About Thomas Alva Edison
Thomas Alva Edison was a prolific personality and a holder of record-breaking 1093 patents! Marveling at his all-rounder of a great inventor-cum marketer, he became a folk hero. His inventions include an electric vote recorder, electric pen, stock printer, and photographer, to list a few. His inventions contributed $13 billion to the national economy, an all-time largest in his last days.
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Early Life of Thomas Alva Edison
- Born on 11th February 1847 in Ohio, Thomas Alva Edison was the seventh child of his parents and one of the four who survived till adulthood.
- Marked as an ‘Addled’ by his school principal, Edison took him out of the school and started homeschooling him.
- Being a science enthusiast, he opened a laboratory at home to experiment with his curiosities.
- However, his mother didn’t let him continue, which led him to move to Grand Trunk railroads and start another one.
- Edison started working as a newspaper boy and candy seller for the railroads and set up a laboratory on the train itself.
Life as a Telegrapher
His life took a turn as his train laboratory caught fire, and he lost his newspaper job. Also, at 12 years, he lost almost all his hearing, the reason for which is still unclear. However, he used his deafness as an asset to focus on inventions better. Later, he started working as a full-time telegrapher for Western Union, taught to him by a stationmaster for saving his child’s life.
Rise of Thomas Alva Edison
- On June 1869, Thomas Alva Edison patented his first invention, Electric Vote Recorder, which met a disastrous outcome commercially.
- It changed Edison’s perspective, and he finalized working for practical solutions and no more random inventions.
- Edison moved to Newark, New Jersey, and opened a company to manufacture stock tickers in 1871.
- His quadruplex telegraph, capable of pinging four messages at once, earned him financial support for his further ventures.
Rise of Invention Factory
Edison came to be renowned as the ” Wizard of the Menlo Park’, all thanks to the factory he started in the small village of Menlo Park in 1876, which gave birth to marvelous inventions. His venture became the world’s first R&D facility, whose astounding inventions earned him international name and fame.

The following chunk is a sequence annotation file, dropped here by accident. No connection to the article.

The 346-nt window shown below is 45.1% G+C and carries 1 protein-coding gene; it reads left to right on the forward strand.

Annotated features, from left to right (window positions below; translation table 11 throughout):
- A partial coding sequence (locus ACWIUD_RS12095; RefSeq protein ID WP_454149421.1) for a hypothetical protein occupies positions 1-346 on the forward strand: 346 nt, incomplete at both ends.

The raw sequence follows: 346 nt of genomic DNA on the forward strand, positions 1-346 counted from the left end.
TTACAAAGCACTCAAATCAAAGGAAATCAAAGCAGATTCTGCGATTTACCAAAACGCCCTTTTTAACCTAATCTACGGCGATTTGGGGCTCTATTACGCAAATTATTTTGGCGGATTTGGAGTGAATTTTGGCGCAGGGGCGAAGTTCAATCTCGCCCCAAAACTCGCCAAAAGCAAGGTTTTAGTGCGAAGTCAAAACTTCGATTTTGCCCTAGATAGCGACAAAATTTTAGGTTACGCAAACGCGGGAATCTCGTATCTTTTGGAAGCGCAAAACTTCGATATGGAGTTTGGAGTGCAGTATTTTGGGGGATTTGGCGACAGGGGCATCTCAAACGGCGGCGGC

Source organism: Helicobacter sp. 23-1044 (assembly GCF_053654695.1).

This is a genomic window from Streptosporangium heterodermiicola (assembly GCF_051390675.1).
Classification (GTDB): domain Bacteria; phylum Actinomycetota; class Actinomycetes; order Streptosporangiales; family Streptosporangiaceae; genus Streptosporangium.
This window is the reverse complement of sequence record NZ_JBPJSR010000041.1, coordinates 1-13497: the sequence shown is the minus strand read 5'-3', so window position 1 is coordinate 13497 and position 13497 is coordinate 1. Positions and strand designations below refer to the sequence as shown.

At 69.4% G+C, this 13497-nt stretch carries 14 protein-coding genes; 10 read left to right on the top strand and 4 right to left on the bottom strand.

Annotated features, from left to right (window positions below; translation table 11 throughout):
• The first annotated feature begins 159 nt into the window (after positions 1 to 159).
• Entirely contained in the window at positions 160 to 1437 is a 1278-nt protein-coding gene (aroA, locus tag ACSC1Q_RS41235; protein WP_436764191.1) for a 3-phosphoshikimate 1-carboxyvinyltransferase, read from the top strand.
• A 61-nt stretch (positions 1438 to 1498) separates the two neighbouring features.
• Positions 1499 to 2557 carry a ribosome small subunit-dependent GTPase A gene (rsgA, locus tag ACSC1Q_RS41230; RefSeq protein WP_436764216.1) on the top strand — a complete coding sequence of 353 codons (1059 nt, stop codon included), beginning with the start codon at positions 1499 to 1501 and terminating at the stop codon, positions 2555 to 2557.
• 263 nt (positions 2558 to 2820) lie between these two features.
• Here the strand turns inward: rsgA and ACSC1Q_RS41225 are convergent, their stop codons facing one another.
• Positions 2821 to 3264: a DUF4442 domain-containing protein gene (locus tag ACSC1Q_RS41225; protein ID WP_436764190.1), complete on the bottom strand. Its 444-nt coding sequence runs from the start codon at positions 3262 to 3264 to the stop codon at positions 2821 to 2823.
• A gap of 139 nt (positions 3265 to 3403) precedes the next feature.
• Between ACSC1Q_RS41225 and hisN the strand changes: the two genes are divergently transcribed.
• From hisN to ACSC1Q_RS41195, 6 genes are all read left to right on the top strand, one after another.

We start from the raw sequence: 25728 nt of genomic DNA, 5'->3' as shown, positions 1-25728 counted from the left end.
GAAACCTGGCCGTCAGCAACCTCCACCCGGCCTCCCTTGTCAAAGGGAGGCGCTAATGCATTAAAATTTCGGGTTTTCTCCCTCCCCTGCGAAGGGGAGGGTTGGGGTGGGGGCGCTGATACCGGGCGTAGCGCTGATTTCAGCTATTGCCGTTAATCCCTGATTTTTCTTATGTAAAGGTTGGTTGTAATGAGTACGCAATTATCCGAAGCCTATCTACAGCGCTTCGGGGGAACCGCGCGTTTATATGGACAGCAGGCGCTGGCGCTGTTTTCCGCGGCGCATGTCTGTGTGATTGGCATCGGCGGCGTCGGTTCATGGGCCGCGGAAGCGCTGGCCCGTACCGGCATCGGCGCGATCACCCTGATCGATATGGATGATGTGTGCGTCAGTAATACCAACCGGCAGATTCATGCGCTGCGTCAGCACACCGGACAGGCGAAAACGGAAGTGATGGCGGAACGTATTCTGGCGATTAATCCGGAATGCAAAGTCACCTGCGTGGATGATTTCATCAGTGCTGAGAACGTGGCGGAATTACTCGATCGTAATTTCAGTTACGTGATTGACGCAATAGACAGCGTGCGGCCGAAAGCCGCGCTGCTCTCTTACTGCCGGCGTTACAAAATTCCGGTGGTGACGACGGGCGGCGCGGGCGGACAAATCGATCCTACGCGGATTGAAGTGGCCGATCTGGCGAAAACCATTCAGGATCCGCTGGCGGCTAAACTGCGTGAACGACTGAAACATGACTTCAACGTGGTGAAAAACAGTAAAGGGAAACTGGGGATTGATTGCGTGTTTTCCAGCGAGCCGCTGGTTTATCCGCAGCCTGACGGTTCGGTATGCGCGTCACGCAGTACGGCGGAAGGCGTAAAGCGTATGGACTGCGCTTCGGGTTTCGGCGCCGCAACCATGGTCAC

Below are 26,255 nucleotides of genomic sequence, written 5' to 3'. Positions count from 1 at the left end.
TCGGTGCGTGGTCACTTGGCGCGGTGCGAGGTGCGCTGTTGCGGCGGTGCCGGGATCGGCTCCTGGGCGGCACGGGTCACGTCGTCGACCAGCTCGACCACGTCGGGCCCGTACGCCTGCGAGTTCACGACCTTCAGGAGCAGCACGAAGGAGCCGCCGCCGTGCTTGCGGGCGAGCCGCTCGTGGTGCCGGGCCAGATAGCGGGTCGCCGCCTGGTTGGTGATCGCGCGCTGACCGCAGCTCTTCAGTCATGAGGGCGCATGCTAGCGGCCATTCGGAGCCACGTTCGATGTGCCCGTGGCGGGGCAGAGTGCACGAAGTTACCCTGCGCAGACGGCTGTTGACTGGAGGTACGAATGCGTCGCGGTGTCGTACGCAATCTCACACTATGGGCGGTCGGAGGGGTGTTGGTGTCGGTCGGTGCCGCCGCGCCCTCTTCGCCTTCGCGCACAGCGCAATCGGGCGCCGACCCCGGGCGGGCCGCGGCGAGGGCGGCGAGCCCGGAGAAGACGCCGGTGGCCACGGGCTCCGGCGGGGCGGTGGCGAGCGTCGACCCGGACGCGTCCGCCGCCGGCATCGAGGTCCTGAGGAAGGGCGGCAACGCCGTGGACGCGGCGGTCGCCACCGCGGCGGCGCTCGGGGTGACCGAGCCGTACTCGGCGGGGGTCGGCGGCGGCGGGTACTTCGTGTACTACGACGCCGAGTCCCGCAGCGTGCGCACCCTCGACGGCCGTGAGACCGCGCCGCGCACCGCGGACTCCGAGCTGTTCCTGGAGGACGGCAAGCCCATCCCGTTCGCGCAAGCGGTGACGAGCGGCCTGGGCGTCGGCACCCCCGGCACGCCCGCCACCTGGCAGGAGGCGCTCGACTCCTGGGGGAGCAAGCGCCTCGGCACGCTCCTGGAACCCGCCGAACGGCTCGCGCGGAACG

The Era of Inventions
- He developed a carbon transmitter to transmit high-quality audible sounds. In the same year, Edison invented a tin-foil phonograph capable of recording and reproducing sounds.
- For his remarkable discovery, then president Rutherford B. Hayes invited him to the White House. in April 1878.
- Edison’s innovative mind led him to discover incandescent bulbs.
- His long-burning inexpensive carbon filament bulbs gave birth to an electric lighting system that lightened his laboratory for 13.5 hours!
- His Menlo Park lightning system demonstration in December 1879 won him accolades, and he became the founder of the electric industry.
- This chemistry lab-cum machine shop business grew on a large scale with several companies and skilled workers.
- His merger into Edison General Electric and then with competitor Thompston-Houston came down the title to just Electric General.
Motion Pictures Innovation
- After his first wife died in 1884, Edison moved to West Orange, and his ambitiousness opened a new laboratory there in November 1887.
- This 5-building large laboratory had a physics lab, chemistry lab, metallurgy lab, chemical storage house, and pattern shop.
- The ambitious genius went on a spree of multi-tasking on ten to twenty projects at once.
- After practically creating the recording industry, Edison began experimenting with motion pictures in 1891.
- His commercial production began in Black Marie, which he ultimately abandoned in 1981 due to stiff competition.
The Rise of Storage Battery
- Edison picked another challenge of developing an alkaline storage battery.
- In 1899, his exquisitiveness and persistence for ten years, his battery-powered miner lamps, railway cars, and submarines.
- In 1915, Edison headed the Naval Consulting Board and became a cultural icon. The USA accoladed him with a lifetime achievement award in 1928.
Head-on with Failures
Although Edison was a genius mind, he went on to experienced commercial failures. From ink for the blind, electric vote recorder to magnetic-ore separator. Though his spirit never stopped him from experimenting and appreciating his failures. Thomas Alva Edison became the driving force for exquisite innovations. His exceptional ability for problem-solving practically led him to become one of the world’s most renowned personalities.